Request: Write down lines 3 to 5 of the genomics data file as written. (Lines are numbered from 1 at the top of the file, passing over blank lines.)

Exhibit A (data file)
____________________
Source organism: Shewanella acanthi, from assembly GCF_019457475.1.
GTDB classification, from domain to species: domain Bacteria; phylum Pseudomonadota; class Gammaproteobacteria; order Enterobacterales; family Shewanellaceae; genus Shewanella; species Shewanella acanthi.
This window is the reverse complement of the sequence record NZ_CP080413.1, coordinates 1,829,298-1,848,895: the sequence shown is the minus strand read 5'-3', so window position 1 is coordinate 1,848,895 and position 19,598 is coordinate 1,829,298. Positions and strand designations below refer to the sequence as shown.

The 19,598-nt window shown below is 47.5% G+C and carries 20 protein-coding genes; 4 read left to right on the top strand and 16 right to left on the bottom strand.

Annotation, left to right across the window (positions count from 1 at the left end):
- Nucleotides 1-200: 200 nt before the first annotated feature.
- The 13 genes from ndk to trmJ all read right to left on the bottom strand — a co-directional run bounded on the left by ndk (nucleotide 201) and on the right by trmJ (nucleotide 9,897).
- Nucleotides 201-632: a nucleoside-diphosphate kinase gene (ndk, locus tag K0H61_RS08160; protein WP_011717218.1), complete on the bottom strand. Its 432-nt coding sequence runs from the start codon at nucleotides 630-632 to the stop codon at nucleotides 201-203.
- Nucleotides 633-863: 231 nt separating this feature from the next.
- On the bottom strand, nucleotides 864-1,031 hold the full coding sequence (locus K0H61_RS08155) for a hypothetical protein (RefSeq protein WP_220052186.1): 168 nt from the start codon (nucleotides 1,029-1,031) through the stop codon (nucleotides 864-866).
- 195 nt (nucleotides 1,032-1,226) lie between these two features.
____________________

This window is the reverse complement of the sequence record NZ_CP080413.1, coordinates 1,829,298-1,848,895: the sequence shown is the minus strand read 5'-3', so window position 1 is coordinate 1,848,895 and position 19,598 is coordinate 1,829,298. Positions and strand designations below refer to the sequence as shown.

The 19,598-nt window shown below is 47.5% G+C and carries 20 protein-coding genes; 4 read left to right on the top strand and 16 right to left on the bottom strand.

Annotation, left to right across the window (positions count from 1 at the left end):